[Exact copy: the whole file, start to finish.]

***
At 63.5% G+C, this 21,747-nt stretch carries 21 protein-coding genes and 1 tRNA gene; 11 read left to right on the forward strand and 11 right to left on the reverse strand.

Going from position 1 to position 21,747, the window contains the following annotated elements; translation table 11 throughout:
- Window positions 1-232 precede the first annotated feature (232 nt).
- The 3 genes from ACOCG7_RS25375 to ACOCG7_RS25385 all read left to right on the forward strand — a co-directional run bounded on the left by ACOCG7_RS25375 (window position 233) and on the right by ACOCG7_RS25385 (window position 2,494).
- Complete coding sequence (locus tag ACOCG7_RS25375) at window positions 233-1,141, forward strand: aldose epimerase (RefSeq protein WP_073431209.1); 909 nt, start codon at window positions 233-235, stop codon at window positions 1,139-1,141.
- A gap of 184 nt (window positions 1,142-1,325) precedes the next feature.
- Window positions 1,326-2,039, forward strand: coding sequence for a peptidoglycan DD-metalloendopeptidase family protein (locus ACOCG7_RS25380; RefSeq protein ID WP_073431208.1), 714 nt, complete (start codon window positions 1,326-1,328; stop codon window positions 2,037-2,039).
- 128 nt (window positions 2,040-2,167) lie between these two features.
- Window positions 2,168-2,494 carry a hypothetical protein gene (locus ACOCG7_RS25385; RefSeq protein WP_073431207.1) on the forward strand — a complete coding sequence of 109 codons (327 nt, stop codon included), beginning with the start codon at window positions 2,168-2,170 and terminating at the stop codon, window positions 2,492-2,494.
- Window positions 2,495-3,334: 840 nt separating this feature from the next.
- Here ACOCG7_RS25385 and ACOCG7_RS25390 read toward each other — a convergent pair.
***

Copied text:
At 63.5% G+C, this 21,747-nt stretch carries 21 protein-coding genes and 1 tRNA gene; 11 read left to right on the forward strand and 11 right to left on the reverse strand.

Going from position 1 to position 21,747, the window contains the following annotated elements; translation table 11 throughout:
- Window positions 1-232 precede the first annotated feature (232 nt).
- The 3 genes from ACOCG7_RS25375 to ACOCG7_RS25385 all read left to right on the forward strand — a co-directional run bounded on the left by ACOCG7_RS25375 (window position 233) and on the right by ACOCG7_RS25385 (window position 2,494).
- Complete coding sequence (locus tag ACOCG7_RS25375) at window positions 233-1,141, forward strand: aldose epimerase (RefSeq protein WP_073431209.1); 909 nt, start codon at window positions 233-235, stop codon at window positions 1,139-1,141.
- A gap of 184 nt (window positions 1,142-1,325) precedes the next feature.
- Window positions 1,326-2,039, forward strand: coding sequence for a peptidoglycan DD-metalloendopeptidase family protein (locus ACOCG7_RS25380; RefSeq protein ID WP_073431208.1), 714 nt, complete (start codon window positions 1,326-1,328; stop codon window positions 2,037-2,039).
- 128 nt (window positions 2,040-2,167) lie between these two features.
- Window positions 2,168-2,494 carry a hypothetical protein gene (locus ACOCG7_RS25385; RefSeq protein WP_073431207.1) on the forward strand — a complete coding sequence of 109 codons (327 nt, stop codon included), beginning with the start codon at window positions 2,168-2,170 and terminating at the stop codon, window positions 2,492-2,494.
- Window positions 2,495-3,334: 840 nt separating this feature from the next.
- Here ACOCG7_RS25385 and ACOCG7_RS25390 read toward each other — a convergent pair.